Features Articles

Bob Willis

Getting a close-up look at board quality.

A printed board microsection is one of the best ways to examine the quality of boards and any faults or failures.

The microsection (FIGURE 1) shows a plated through-hole that has been soldered with the nickel layer and through-hole copper visible. Normally, customers would accept the plating standards offered by the fabricator, or define their own, which may or may not impact the price. The nickel layer is part of the nickel/gold surface finish with the very thin gold of less than 1µm consumed during soldering and not visible. The remaining nickel is 5µm, and the copper is around 32µm. This is generous on many circuits board produced today and soldered very easily in production.



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Clive Ashmore

Six areas to consider for optimal print quality and consistency.

In the stencil printing process, the squeegee blade often fails to get the recognition it deserves. Yet the squeegee is the item that does all the work and is the unsung hero. Consider a squeegee running in high volume on a 300mm board may put in between five and 10 miles per day of grueling aperture filling, and it becomes clear close attention to squeegee attributes may result in higher-quality results. With that said, here are my top squeegee awareness tips.

Material. In the early days of SMT, squeegee blades were predominately made from polyurethane (rubber), as the very first surface-mount printing processes used mesh screens. As the industry transitioned to metal-etched stencils and then laser-cut, stainless steel squeegees became standard. However, there are applications – such as heavily stepped stencils (say a 75µm step down on a 150µm-thick stencil) – where the compliance of a polyurethane squeegee is beneficial. The vast majority of squeegee blades today, though, are stainless steel. And not just any stainless steel; to be sure, a tremendous amount of IP and proprietary alloy formulation is in today’s sprung steel compounds used to manufacture high-quality blades. They keep a good sharp edge and provide excellent consistency for the pressure and force applied, which delivers the aperture filling necessary for a repeatable process.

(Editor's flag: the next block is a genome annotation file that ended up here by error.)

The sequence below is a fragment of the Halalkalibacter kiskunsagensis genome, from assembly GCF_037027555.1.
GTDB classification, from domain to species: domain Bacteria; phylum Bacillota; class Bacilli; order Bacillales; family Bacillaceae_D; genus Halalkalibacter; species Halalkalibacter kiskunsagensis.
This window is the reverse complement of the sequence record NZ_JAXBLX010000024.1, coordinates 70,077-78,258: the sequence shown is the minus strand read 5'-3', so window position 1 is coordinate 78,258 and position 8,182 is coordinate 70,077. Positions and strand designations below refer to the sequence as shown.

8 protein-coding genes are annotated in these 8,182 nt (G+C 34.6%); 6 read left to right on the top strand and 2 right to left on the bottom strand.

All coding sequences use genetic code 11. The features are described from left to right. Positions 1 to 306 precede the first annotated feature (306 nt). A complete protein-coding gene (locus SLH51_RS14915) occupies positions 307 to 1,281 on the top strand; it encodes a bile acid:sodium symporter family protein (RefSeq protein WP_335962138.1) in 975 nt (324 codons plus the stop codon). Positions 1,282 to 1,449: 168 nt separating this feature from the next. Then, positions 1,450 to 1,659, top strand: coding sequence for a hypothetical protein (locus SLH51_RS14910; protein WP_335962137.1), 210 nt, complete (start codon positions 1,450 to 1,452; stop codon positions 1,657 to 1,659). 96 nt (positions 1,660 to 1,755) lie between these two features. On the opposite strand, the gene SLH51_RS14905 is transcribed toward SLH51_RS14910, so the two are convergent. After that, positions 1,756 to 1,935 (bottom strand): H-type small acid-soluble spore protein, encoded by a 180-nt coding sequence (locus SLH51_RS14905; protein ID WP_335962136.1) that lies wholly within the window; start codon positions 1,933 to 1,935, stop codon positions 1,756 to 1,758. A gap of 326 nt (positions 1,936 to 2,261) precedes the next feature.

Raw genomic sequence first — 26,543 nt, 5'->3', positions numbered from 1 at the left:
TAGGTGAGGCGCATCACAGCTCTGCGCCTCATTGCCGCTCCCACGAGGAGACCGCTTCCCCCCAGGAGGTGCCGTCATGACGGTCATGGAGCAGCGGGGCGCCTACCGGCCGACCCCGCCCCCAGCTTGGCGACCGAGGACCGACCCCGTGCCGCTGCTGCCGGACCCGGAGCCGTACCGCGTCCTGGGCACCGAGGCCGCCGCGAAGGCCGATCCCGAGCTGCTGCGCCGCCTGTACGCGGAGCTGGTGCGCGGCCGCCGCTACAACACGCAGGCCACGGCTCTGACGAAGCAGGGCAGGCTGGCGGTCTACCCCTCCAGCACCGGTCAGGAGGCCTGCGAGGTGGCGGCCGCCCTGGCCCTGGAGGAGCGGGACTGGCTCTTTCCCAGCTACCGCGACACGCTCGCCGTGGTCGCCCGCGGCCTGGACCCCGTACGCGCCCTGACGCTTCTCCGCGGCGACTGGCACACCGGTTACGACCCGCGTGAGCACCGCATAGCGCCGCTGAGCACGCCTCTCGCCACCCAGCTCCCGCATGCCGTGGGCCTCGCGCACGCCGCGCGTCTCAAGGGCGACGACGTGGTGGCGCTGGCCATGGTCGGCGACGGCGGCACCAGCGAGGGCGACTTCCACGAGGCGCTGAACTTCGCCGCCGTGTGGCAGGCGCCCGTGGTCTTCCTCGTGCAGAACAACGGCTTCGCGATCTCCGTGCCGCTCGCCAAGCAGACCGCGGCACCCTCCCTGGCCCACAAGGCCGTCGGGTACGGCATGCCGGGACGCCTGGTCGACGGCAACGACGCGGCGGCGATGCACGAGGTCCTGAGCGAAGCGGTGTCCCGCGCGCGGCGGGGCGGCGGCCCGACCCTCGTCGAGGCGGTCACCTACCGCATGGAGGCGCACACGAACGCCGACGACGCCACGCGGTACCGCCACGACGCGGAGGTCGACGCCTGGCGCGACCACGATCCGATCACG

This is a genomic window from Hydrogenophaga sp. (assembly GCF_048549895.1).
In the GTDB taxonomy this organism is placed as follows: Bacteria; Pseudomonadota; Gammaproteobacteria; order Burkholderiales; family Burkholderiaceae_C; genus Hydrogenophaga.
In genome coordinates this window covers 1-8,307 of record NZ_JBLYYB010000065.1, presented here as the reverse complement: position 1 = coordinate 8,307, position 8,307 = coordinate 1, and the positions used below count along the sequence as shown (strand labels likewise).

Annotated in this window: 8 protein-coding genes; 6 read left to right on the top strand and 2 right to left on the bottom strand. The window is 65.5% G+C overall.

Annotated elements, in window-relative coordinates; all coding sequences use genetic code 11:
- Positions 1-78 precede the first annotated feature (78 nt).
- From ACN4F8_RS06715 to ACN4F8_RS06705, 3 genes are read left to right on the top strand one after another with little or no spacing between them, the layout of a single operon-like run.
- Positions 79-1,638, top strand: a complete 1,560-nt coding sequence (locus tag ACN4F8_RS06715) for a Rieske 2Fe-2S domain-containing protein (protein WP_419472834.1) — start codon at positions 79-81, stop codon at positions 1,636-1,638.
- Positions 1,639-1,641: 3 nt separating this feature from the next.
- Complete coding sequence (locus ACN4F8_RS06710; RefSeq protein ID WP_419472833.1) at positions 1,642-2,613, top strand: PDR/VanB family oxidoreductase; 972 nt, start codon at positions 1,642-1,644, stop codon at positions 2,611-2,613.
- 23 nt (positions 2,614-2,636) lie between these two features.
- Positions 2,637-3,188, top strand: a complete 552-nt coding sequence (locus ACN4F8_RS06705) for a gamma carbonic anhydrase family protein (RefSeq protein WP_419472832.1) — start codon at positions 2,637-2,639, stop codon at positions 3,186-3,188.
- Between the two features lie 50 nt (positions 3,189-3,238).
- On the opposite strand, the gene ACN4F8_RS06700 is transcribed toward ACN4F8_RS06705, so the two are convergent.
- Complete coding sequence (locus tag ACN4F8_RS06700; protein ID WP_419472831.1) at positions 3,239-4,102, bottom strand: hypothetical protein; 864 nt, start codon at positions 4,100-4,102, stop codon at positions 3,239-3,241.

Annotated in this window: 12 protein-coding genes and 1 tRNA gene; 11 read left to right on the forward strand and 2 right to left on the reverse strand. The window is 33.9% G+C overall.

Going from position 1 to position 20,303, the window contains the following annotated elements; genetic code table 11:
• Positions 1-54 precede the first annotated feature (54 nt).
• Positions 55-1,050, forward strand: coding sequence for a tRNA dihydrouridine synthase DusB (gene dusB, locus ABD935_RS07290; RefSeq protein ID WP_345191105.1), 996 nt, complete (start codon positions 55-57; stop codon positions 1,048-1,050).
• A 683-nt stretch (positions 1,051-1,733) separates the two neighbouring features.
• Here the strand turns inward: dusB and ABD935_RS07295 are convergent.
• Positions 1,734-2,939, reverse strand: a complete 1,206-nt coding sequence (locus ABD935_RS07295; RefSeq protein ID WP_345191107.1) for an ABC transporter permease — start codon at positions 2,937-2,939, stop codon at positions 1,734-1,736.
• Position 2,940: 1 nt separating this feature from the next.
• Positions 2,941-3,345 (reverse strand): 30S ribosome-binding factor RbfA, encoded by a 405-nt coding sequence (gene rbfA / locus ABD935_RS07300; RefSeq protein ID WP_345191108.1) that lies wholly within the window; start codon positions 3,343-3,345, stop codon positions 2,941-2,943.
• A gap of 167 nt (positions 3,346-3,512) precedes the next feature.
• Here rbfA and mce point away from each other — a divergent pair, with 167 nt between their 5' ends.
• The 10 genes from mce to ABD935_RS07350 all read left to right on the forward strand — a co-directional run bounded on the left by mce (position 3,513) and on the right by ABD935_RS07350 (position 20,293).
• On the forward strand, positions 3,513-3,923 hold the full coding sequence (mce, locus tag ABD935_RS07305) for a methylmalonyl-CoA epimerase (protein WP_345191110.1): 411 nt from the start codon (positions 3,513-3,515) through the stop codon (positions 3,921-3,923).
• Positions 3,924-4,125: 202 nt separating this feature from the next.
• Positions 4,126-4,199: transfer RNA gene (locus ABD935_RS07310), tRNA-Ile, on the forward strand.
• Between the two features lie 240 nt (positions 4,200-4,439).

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Nick Koop

First differentiate between rigid-flex and true flex.

As is often the case with flex circuits, knowing which solder mask to use on flexible circuits is somewhat of a trick question, one with several answers. The decision boils down to circuit construction and design intent.

To start, there are several ways to insulate circuits in the flex world. These include solder mask, coverlay and coverfilm. In most cases, the designer may simply note solder mask per IPC-SM-840 and leave the rest to the fabricator. This allows the fabricator to use the proper mask in the proper setting.

When making a design decision, first differentiate between rigid-flex and true flex circuits.

Let’s cover the easiest one first: rigid-flex. Typically, a rigid-flex construction will have solder mask applied to the external rigid layers to insulate all external traces, as well as define surface mount or BGA pads. It may also provide mask dams between pads to reduce the potential of solder shorts at assembly. This solder mask usually is classified under IPC-SM-840 as a type H solder mask, which denotes a high-reliability solder mask. These are the most common solder masks. Normally green in color, they can be modified for other colors, as desired. It is worth noting that if the color deviates from the as-formulated green option, there may be feature resolution and web size tradeoffs. This is because the additives used to change the color impact how the mask material absorbs light energy during the imaging process. As a result, the fabricator may need to ask for some relief for other colors.